FestForums Living Legend Award

By Joanne Calitri   |   November 14, 2019
Wayne’s World film director Penelope Spheeris on set with Mike Myers (photo by Suzanne Tenner)

Winning a Living Legend Award at the annual FestForums Santa Barbara is film director Penelope Spheeris. A not-to-miss three-day event is filled with a VIP Speaker Line-Up that includes Steve Baltin from Forbes Magazine, former World Surfing Champion Shaun Tomson, Skip Martin (Kool & the Gang, The Dazz Band), Jon Anderson (Yes), Grammy Songwriter Ray Parker Jr., Stephon Crumbley from BET Live!, and Robert Richards of Glastonbury Festival. Local sponsors of the event are Allora, Brander Vineyard, and the Lobero Theatre.

FestForums co-founder Laurie Kirby states, “Past winners of our Living Legends include Kenny Loggins, Dennis Quaid, and Harry Sheerer, to name a few. Steve Nemeth recommended Penelope to me and after reviewing her work, and more importantly, after speaking to her, I knew she embodied what FestForums stands for, which is bringing together a culture of forward-thinking people who are major influencers with a high degree of empathy. Penelope is brilliant, talented, kind, thoughtful, an icon in documenting music in film, an outlier, a woman ahead of her time and way too humble to say it, but I will. And she’s as funny as they come.”

Penelope Spheeris with her Panavision Panaflex camera on location (photo by Christopher Popp)

Penelope started her career in 1974 in Los Angeles doing rock music videos, which led to film documentaries on the underground punk scene and many others. Her most noted film direction is Wayne’s World (1992) produced by Lorne Michaels and written by Mike Myers and Bonnie and Terry Turner, starring Mike, Dana Carvey, and Rob Lowe.

I had the pleasure to interview Penelope this week:

Q. How would you summarize the focus of your career from Rock’n’Reel in 1974 to the present?

A. A roller coaster ride I barely survived. At one point, I realized I had sacrificed my very identity to Hollywood. And that’s a dead-end street.

When you made The Decline of Western Civilization, Suburbia, The Boys Next Door and Dudes, what was your goal, the story or use of cinéma vérité?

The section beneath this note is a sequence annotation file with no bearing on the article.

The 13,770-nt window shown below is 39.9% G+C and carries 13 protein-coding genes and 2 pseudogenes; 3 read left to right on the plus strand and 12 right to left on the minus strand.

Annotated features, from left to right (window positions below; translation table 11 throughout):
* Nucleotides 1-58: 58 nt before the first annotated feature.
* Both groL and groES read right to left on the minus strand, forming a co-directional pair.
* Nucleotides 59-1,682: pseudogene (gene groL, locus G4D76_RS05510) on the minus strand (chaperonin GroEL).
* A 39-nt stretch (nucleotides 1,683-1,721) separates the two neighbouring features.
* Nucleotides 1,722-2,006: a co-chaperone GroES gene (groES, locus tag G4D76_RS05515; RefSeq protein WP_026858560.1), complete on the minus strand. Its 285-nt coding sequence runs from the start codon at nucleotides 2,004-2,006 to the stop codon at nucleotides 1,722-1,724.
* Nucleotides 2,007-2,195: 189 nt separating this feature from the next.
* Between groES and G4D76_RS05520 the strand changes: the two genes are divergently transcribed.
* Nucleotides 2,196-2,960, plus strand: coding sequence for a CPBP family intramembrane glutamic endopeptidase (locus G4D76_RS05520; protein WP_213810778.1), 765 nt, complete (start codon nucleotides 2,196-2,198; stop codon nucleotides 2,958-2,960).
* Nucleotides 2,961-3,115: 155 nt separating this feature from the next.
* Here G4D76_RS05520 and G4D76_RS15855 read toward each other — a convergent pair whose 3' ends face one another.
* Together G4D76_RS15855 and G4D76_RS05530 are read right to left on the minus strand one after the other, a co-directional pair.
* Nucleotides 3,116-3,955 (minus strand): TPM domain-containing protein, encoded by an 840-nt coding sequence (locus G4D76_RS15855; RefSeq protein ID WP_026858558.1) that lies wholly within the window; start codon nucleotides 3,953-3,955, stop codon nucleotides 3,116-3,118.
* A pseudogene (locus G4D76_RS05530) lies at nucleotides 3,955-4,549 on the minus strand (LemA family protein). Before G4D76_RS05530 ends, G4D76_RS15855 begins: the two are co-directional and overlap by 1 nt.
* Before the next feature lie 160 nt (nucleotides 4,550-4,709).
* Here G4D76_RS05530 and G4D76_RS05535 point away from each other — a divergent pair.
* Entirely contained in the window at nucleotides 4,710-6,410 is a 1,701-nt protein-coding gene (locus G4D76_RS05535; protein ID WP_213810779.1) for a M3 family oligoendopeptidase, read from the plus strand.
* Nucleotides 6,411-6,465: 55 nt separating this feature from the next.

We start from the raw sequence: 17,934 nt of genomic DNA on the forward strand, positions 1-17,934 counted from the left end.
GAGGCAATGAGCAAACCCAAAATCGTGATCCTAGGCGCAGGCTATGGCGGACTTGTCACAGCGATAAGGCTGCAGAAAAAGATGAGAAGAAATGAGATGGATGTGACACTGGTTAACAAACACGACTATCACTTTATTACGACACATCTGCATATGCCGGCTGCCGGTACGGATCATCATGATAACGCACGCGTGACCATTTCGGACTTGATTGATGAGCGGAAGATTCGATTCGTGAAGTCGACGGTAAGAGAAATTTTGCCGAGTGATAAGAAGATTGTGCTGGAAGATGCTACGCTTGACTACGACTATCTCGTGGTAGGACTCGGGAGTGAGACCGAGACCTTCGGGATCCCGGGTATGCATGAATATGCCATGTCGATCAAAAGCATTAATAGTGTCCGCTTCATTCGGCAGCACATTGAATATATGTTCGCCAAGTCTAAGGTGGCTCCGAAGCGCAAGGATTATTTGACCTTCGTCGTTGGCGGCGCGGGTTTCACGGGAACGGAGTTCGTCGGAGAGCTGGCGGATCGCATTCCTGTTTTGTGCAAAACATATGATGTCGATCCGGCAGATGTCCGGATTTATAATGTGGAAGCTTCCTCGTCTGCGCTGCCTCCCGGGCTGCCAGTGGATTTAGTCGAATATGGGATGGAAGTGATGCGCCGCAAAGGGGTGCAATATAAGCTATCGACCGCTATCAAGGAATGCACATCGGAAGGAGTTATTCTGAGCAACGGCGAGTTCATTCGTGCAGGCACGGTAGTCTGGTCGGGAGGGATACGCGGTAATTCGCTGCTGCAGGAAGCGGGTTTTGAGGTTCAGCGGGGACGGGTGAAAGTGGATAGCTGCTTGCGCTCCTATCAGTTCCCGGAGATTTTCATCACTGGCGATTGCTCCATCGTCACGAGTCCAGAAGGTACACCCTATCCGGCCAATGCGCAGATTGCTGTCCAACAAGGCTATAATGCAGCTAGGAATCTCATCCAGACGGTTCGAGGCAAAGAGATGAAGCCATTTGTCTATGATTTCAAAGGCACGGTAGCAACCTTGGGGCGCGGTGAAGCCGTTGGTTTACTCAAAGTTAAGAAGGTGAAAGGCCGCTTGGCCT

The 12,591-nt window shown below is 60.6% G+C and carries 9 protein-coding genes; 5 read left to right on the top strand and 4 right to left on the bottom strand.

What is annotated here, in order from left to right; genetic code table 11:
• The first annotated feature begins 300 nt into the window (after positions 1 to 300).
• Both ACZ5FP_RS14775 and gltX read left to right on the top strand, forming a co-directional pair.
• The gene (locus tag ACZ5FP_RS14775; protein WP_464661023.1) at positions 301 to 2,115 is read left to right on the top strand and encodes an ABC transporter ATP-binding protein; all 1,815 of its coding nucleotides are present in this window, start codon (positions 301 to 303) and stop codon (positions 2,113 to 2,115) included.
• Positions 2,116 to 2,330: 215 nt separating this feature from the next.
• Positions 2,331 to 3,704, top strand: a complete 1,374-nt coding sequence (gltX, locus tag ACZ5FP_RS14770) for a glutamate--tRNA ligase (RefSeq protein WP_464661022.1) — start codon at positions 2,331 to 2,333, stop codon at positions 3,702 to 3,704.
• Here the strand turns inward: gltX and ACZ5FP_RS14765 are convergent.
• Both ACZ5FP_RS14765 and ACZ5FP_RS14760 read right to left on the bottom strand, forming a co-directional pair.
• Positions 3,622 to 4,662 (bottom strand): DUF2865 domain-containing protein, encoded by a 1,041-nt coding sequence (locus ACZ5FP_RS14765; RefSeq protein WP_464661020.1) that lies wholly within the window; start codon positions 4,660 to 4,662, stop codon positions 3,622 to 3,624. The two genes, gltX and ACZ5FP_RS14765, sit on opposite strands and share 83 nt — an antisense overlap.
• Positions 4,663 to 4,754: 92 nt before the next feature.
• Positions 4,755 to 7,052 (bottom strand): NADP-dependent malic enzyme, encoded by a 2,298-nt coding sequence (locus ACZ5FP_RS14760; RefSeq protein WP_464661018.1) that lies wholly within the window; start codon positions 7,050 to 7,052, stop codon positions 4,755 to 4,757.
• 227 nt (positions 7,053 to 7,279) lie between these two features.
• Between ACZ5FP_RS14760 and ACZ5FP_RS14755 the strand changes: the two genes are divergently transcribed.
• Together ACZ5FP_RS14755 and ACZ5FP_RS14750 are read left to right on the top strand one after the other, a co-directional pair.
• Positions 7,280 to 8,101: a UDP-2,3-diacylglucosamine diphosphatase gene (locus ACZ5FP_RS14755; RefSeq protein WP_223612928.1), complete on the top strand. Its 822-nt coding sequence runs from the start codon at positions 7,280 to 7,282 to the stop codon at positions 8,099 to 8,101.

If things had gone as planned I would have had an entire career making films like Suburbia and Decline. Stark eye-openers on subjects that people were afraid to even learn about. However, as a woman, I had to take whatever gig I could get. Thus, the genre variety. When I was asked to direct Hollywood Vice Squad I didn’t want to do it, but my agent asked, “Where else are you going to make $50,000?” He was sadly correct. However, it did allow me to learn how to roll a car, blow up a blood squib, and toss a stunt man out a window. Also, I was lucky enough to cast Robin Wright in her first film and give non-bondable Carrie Fisher her first job after re-hab.

Looking back, what else was achieved beyond that initial direction?

Incredible life experiences. Lots of international travel. I even went on a tour bus an entire summer to document the Ozzfest, a movie called We Sold Our Souls for Rock ‘n Roll. Ten heavy metal bands in 30 cities. I worked on it for three years. Unfortunately, it never got released because we didn’t have the music rights even though the producer had said we did. Lesson learned. I’m now a closet lawyer!

How did Wayne’s World come into the picture?

The clouds opened up, God pointed down and said: “You finally get a break, sucka!” It was my 7th movie. I was 45 years old, borrowing money from my sister. I became a millionaire overnight. Frightening.

What is your largest contribution in Wayne’s World?

Good question! Having a keen ear. It was everyone’s big chance. Mike, Dana, writers Bonnie and Terry Turner, Rob Lowe who was just coming off some really bad publicity, and me… we all were trying so hard to make it work. Everyone would throw in jokes, including the hilarious Dolly Grip whose suggestions I often took. Everyone was trying to one-up each other. I had to pick and choose. Sometimes I would have to shoot it Mike’s way, then Dana’s way, then my way. However, I knew that I would be in the editing room alone and could put it together my way. Another contribution may have been my sense of continuity. The writers went through all the new page colors three times (there are eight of them). I had to track the logic as the film was of course, not shot in page order. Luckily, I have that kind of mind. I can visualize and remember little pieces of shots that are made to work together. Imagine shooting The Little Rascals. Some of the kids were four years old and would often stray out of frame after a butterfly or a snack, etc. The studio called me in and said it would never cut together, but I knew it would and I proved it.

The best medium to convey your message is…? 

I don’t really have a message. I just like to present the work and let the audience react as they will. A message would come from someone who thinks he/she knows it all. And I certainly don’t.

Is the medium the message?

Funny you should ask that. Who knows? I’ve always wanted to make a film about Marshall McLuhan and explore that query. Will somebody please make that movie? He was such a genius.

A question you wish someone asked you? 

Why have you made so many movies about misfits? Survey says: “Because I am one. I have no idea how I was able to survive the Studio System for as long as I did.” 

What are you planning to share at FestForums Santa Barbara?

How Hollywood is so overrated. How egos somehow become more important than the work. Why I like building houses now and having no studio execs looking over my shoulder.

411: www.festforums.com

 

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